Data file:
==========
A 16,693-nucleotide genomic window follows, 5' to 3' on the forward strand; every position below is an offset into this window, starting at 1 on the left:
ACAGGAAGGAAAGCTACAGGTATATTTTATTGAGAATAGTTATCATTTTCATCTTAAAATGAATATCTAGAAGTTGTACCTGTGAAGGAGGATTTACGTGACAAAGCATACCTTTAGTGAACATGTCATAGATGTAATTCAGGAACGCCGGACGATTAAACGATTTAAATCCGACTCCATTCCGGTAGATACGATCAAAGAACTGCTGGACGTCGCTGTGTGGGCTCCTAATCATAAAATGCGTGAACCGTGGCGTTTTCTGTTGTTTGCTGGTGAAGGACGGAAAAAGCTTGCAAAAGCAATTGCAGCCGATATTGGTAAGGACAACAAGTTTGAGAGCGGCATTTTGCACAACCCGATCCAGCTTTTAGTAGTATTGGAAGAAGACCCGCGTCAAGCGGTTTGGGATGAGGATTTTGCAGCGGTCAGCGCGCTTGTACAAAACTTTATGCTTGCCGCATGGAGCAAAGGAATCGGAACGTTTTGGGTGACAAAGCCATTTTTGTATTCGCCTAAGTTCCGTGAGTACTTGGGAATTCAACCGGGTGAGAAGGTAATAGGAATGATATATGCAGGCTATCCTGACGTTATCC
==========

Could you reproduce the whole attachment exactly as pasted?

A 16,693-nucleotide genomic window follows, 5' to 3' on the forward strand; every position below is an offset into this window, starting at 1 on the left:
ACAGGAAGGAAAGCTACAGGTATATTTTATTGAGAATAGTTATCATTTTCATCTTAAAATGAATATCTAGAAGTTGTACCTGTGAAGGAGGATTTACGTGACAAAGCATACCTTTAGTGAACATGTCATAGATGTAATTCAGGAACGCCGGACGATTAAACGATTTAAATCCGACTCCATTCCGGTAGATACGATCAAAGAACTGCTGGACGTCGCTGTGTGGGCTCCTAATCATAAAATGCGTGAACCGTGGCGTTTTCTGTTGTTTGCTGGTGAAGGACGGAAAAAGCTTGCAAAAGCAATTGCAGCCGATATTGGTAAGGACAACAAGTTTGAGAGCGGCATTTTGCACAACCCGATCCAGCTTTTAGTAGTATTGGAAGAAGACCCGCGTCAAGCGGTTTGGGATGAGGATTTTGCAGCGGTCAGCGCGCTTGTACAAAACTTTATGCTTGCCGCATGGAGCAAAGGAATCGGAACGTTTTGGGTGACAAAGCCATTTTTGTATTCGCCTAAGTTCCGTGAGTACTTGGGAATTCAACCGGGTGAGAAGGTAATAGGAATGATATATGCAGGCTATCCTGACGTTATCC